May 5 – Bill Anderson, 71, pitcher for the Louisville Colonels in the 1889 season.
May 5 – Lou Sylvester, 81, outfielder who played for the Cincinnati Outlaw Reds, Louisville Colonels, Cincinnati Red Stockings and St. Louis Browns in parts of three seasons spanning 1884–1887.
May 12 – Frank Zinn, 70, catcher for the 1888 Philadelphia Athletics.
May 19 – Sammy Curran, 61, pitcher for the Boston Beaneaters during the 1902 season.
May 22 – Kaiser Wilhelm, 62, pitcher for the Pittsburgh Pirates, Boston Beaneaters, Brooklyn Superbas, and Baltimore Terrapins during seven seasons from 1904–1915, and also a player/manager for the 1921 Philadelphia Phillies.
May 23 – Ted Lewis, 63, pitcher for the Boston Beaneaters and Boston Americans from 1896 to 1901, who led the National League with a .768 Win-Loss % in 1898, and also one of only three Welsh-born ballplayers in Major League history, along with Jimmy Austin and Peter Morris.
June 9 – Charlie Bartson, 71, pitcher who played for the Chicago Pirates of the Players' League during the 1890 season.
June 16 – Billy Shindle, 75, third baseman for the Detroit Wolverines, Baltimore Orioles, Philadelphia Athletics and Phillies, and Brooklyn Bridegrooms from 1886–98, also one of the first sluggers in the deadball era.
June 18 – Al Nichols, 84, third baseman for the Brooklyn Atlantics, New York Mutuals and Louisville Grays from 1875 to 1877, who is credited as the first player born in England to reach the major leagues.
June 21 – Ambrose Puttmann, 55, pitcher who played from 1903 through 1906 with the New York Highlanders and the St. Louis Cardinals.
September 8 – Bill Yerrick, 62, pitcher for the Boston Beaneaters of the National League in the 1895 and 1896 seasons.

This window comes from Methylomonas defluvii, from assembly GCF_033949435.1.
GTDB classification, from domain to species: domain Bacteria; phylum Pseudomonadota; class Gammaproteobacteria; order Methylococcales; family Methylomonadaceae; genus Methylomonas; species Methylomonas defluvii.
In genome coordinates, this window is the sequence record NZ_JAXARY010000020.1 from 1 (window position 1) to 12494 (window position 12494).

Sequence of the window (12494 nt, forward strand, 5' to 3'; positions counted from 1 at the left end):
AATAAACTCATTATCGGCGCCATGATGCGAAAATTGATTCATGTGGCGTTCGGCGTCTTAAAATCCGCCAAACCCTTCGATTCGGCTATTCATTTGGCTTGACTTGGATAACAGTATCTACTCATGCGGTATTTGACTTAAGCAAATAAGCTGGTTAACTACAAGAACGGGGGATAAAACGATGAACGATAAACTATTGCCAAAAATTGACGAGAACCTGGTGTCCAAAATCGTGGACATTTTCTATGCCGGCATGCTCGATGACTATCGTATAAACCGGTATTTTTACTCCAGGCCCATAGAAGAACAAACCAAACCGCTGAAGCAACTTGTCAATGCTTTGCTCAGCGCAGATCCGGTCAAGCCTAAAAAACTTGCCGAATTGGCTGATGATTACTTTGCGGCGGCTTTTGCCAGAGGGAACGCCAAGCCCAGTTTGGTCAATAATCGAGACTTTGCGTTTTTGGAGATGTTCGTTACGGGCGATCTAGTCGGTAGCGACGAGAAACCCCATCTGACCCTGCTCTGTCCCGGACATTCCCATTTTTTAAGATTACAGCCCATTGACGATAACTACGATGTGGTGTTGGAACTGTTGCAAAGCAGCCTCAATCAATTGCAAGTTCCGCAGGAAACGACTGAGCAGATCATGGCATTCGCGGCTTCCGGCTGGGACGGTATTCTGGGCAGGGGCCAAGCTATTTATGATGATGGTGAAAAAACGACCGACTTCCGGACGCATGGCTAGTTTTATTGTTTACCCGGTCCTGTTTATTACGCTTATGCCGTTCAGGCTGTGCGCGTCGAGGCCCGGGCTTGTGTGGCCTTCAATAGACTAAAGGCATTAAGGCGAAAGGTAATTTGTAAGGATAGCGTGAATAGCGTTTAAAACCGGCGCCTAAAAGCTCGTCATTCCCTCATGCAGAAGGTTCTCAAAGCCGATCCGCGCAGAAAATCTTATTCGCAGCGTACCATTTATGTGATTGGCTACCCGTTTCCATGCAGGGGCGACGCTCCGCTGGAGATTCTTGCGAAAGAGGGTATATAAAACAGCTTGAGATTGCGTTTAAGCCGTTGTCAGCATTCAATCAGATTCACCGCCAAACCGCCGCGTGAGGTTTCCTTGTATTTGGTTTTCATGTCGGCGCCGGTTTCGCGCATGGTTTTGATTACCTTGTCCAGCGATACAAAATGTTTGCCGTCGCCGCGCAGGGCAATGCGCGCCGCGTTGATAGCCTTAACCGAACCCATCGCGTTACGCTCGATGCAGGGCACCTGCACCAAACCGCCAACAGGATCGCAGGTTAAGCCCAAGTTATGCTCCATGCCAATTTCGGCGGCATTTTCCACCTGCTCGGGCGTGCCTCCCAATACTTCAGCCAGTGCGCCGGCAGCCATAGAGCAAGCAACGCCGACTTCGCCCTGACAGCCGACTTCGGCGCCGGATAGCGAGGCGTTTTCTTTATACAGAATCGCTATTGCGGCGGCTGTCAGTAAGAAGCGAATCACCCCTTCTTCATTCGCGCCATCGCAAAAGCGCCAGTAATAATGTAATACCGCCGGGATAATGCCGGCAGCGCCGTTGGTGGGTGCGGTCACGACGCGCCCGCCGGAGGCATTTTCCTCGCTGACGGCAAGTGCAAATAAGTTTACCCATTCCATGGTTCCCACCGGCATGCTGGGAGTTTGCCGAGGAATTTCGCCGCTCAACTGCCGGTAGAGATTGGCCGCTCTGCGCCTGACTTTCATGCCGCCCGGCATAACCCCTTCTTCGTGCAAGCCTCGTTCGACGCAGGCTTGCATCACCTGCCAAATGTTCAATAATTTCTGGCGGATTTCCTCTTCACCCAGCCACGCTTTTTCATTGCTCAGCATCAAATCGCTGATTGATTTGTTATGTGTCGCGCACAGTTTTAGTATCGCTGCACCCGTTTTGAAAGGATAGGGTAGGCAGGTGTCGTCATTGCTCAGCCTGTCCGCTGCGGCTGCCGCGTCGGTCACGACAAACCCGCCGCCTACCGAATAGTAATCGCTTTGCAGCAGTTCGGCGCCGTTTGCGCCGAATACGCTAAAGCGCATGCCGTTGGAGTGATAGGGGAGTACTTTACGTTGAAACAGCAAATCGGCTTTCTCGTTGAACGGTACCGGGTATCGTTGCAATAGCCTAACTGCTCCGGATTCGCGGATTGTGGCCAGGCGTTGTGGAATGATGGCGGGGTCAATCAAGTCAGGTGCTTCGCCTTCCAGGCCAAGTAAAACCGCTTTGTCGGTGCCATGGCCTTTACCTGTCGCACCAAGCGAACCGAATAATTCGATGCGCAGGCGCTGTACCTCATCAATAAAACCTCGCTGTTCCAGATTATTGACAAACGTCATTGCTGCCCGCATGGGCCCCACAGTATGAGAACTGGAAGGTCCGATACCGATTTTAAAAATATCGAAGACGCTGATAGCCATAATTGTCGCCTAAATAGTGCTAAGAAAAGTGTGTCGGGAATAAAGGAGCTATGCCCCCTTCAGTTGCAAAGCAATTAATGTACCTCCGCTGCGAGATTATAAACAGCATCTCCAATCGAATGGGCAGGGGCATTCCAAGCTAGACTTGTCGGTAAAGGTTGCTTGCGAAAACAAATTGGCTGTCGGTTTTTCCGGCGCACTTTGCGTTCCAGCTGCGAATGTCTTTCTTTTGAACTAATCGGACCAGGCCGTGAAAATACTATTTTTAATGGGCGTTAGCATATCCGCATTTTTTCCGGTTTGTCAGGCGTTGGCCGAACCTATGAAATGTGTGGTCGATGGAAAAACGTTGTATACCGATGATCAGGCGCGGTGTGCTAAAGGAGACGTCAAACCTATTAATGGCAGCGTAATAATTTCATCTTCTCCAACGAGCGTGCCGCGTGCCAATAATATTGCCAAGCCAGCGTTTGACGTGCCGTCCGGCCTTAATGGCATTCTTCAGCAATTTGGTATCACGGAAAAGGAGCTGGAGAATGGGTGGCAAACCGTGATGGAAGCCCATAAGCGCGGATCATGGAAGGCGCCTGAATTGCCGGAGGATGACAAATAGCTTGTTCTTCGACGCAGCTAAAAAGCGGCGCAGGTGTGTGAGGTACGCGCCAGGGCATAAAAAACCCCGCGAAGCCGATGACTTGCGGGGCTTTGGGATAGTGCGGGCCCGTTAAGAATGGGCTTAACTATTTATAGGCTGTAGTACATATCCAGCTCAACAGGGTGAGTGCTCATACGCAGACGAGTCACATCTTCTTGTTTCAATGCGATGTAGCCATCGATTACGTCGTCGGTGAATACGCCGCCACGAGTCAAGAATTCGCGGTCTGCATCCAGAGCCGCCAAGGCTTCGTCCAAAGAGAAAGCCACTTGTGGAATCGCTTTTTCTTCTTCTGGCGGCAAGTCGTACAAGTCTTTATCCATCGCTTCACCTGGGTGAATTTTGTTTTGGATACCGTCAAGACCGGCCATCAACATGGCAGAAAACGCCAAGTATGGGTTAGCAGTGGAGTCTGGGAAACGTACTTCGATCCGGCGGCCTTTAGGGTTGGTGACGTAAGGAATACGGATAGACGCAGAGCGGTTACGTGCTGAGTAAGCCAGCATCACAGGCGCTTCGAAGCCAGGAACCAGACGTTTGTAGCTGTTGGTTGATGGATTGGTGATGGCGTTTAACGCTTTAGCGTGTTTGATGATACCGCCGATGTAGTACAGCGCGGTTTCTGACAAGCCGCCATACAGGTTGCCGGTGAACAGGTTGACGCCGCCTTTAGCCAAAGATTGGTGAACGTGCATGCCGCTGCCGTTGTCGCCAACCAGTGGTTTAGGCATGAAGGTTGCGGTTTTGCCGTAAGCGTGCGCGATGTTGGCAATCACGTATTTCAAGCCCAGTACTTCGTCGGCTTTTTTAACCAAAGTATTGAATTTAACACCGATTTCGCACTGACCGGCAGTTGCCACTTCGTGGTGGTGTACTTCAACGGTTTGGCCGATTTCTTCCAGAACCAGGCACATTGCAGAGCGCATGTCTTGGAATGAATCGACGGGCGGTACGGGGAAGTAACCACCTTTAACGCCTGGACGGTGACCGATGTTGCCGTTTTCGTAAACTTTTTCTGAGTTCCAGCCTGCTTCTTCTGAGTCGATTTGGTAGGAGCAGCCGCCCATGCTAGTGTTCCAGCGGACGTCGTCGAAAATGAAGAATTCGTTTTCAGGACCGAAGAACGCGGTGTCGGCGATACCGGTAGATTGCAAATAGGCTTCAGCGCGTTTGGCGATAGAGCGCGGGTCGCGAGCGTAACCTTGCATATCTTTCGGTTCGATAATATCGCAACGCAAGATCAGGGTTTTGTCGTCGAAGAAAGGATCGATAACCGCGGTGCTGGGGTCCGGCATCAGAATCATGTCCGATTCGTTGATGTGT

September 9 – William Betts, 75, umpire who officiated in the National League from 1894 to 1899 and the American League in 1901 and 1903.
September 11 – Braggo Roth, 44, outfielder for the Chicago White Sox, Cleveland Indians, Philadelphia Athletics, Boston Red Sox, Washington Senators, and New York Yankees from 1914 through 1921, who led the American League in home runs in the 1915 season.
September 16 – Henry Lampe, 63, pitcher for the Boston Beaneaters in 1894 and the Philadelphia Phillies in 1895.
September 19 – Bill Hart, 71, National League pitcher who played with the Philadelphia Athletics, Brooklyn Grooms, Pittsburgh Pirates, St. Louis Browns, and Cleveland Blues in parts of seven seasons spanning 1886–1901.
October 4 – Hercules Burnett, 67, center fielder who played for the Louisville Colonels in the 1888 and 1895 seasons.
October 8 – Red Ames, 54, pitcher for the New York Giants, Cincinnati Reds, St. Louis Cardinals and Philadelphia Phillies from 1903 through 1919, who posted a career record of 183–167 wins with a 2.63 ERA and 1,702 strikeouts, and was a member of the World Champions Giants in 1904 and 1905.
October 16 – Dennis Fitzgerald, 71, English-born shortstop for the Philadelphia Athletics of the American Association in 1890.
October 19 – Jumping Jack Jones, 75, pitcher who played for the Detroit Wolverines and Philadelphia Athletics during the 1883 season.
October 20 – George Kelb, 66, pitcher for the 1898 Cleveland Spiders of the National League in 1898.
October 21 – Charlie Mason, outfielder who played with the Philadelphia Centennials, Washington Nationals, and Philadelphia Athletics in part of two seasons between 1875 and 1883.
October 22 – Fred Olmstead, 55, pitcher who played from 1908 through 1911 for the Chicago White Sox.
October 27 – Dave Black, 44, pitcher who played for the Chicago ChiFeds/Whales and Baltimore Terrapins of the Federal League from 1914 to 1915, and the Boston Red Sox in 1923.
October 30 – Jack Morrissey, 60, second baseman for the Cincinnati Reds from 1902 to 1903.
October 31 – Deacon McGuire, 72, catcher for 13 different teams over 26 seasons, who set a record number of seasons for a record number of teams, set career catching marks for defensive games, putouts, assists, caught stealing and stolen bases against, and was the first catcher to collect 300 doubles and hit .300 five times, before becoming a long time coach and manager.